You're trolling right? Are you trying to say, under oath as an officer of the courts-Internet, that the north is more polite than the south?
 
2013-04-18 08:18:22 PM

ertznay: Putting an 'r' in a word that doesn't have one pisses me off. "Warsh my car."
My God.


colonel?
 
2013-04-18 08:20:04 PM
Being a journalist is piss easy, these days, isn't it?
 
2013-04-18 09:09:42 PM

CtrlAltDestroy: threedingers: What always sound weird to my Canadian ear is the "zed" vs "zee" in car names. Camaro "zee"28, Datsun 240"zee" sound distinctly odd to me.

Why? For Americans every consonant's name is the sound it makes elongated with a vowel sound. But for Canadians and Brits it's every consonant save for Z. [All but W in both cases as its name is a functional description rather than its sound] Why end the name of only that one consonant with another consonant? How does that makes any sense?

Dee
Gee
Pee
Tee
Zed

One of these things is not like the other.


Funny how you left off "Cee".

Because that's the problem.  "Cee" and "Zee" are hard to tell apart.  This is why on military and ham radio, even Americans say "Zed".

Anyway, it's all because of that twerp Webster.   The letter comes from "Zeta", in Greek, and in just about every benighted language on the planet based on Latin or Greek, that letters sounds like "Zed" or something like it.  Seriously.  Not just in England:  French, German, Swedish, Italian, you name it.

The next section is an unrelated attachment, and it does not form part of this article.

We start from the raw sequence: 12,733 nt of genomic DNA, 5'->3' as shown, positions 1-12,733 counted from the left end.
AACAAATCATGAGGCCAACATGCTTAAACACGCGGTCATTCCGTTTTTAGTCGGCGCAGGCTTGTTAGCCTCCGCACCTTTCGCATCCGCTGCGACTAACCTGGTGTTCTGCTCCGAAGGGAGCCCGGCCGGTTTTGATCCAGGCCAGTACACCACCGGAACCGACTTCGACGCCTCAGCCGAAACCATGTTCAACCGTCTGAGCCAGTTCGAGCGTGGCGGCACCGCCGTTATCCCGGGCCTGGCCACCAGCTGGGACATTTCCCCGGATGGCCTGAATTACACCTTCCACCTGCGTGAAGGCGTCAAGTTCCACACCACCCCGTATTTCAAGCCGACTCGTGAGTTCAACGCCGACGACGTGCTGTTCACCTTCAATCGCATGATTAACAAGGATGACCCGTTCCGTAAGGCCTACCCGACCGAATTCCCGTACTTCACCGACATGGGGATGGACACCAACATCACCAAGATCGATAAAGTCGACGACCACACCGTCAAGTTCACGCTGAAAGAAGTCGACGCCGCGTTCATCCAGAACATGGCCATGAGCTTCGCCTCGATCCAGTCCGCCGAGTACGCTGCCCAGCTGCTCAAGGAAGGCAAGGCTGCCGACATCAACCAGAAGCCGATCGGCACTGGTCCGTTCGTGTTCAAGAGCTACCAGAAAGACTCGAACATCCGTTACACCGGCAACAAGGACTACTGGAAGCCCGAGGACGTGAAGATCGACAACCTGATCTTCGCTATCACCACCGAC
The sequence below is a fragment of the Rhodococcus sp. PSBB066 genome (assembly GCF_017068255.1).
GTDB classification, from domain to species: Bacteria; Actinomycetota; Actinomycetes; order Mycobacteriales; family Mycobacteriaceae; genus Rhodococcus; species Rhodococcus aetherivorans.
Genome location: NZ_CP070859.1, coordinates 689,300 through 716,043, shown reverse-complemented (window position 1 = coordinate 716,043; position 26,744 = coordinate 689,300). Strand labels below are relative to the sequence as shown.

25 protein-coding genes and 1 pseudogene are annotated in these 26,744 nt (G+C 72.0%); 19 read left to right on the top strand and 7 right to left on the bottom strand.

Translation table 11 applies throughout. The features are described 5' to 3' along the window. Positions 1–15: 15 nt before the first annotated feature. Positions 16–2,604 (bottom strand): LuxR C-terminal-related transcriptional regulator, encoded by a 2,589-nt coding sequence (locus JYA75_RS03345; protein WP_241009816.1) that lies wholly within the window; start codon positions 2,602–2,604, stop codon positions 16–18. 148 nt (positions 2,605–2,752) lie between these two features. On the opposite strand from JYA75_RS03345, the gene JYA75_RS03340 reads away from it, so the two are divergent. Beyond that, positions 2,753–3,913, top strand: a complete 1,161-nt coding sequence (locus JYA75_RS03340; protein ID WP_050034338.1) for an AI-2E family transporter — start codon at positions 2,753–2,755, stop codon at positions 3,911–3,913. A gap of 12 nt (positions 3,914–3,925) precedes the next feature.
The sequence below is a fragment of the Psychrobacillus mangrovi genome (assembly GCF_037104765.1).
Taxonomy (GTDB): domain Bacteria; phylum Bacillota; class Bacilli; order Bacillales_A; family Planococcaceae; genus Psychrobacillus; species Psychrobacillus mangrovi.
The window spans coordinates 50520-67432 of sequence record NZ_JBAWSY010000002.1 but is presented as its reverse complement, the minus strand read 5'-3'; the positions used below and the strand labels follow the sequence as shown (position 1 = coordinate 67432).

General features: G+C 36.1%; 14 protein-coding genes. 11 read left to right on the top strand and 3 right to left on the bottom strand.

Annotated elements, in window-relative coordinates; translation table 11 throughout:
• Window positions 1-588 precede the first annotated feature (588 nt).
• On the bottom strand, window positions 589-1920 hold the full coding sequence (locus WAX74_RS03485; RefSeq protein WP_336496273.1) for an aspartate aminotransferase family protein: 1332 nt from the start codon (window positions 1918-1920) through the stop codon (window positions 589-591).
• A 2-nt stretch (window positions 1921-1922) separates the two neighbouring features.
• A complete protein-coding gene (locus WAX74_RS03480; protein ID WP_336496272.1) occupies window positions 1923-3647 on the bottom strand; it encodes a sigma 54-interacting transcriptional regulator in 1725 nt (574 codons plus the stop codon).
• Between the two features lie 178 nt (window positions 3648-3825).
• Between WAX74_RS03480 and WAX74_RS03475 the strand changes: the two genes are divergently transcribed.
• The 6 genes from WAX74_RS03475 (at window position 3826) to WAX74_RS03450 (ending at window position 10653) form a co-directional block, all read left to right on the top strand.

Back in the 1700s when the US felt like it had tiny balls, Noah Webster decided to mess up a whole lot of things in language just for the sake of the USA being different, and one of the changes was "zee" instead of "zed" just to "be consistent" without considering the history of the alphabet and usability.  And ever since then, US folks have struggled over the phone with "C" and "Z", while radio people along with the rest of the whole freaking planet stick with "Zed" and think yanks are loonies.
 
2013-04-18 09:28:47 PM
I wish news people would stop saying fuhward instead of forward. It seems to have started sometime in the last 5 years or so. It doesn't make them sound as smart as they would like it to.
 
2013-04-18 09:30:02 PM

CluelessMoron: US folks have struggled over the phone with "C" and "Z"


Charlie
Zulu
 
2013-04-18 09:44:09 PM

Walker: OFTEN
Incorrect pronunciation: off - ten

Correct pronunciation: off - en

 Oh, I'm not going along with this one. I see a "T" so I'm pronouncing it.
If you say it "Off-en" THEN you sound like you are from Alabama.
"Hey ya'll, I offen go huntin with my ma and Pa"


How do you pronounce the word "castle?"
 
2013-04-18 09:54:38 PM
Good
 Correct :  gud
Incorrect:   Goo-uhd
/heard last week in Alabama
 
2013-04-18 10:00:03 PM
Me: Where did you put it?
Georgia relative: It's rat chair.
 
2013-04-18 10:00:40 PM

CluelessMoron: Funny how you left off "Cee".


I didn't "leave off" anything.

Because that's the problem.  "Cee" and "Zee" are hard to tell apart.

Maybe depending on your particular dialect and/or region? I've never had a problem with that or overheard anyone having a problem with that. I've lived in 3 different states, too. Arizona, Illinois, and Indiana. Between the SouthWest melting pot, MidWest melting pot, and northern Kentucky I've heard plenty of different speaking styles.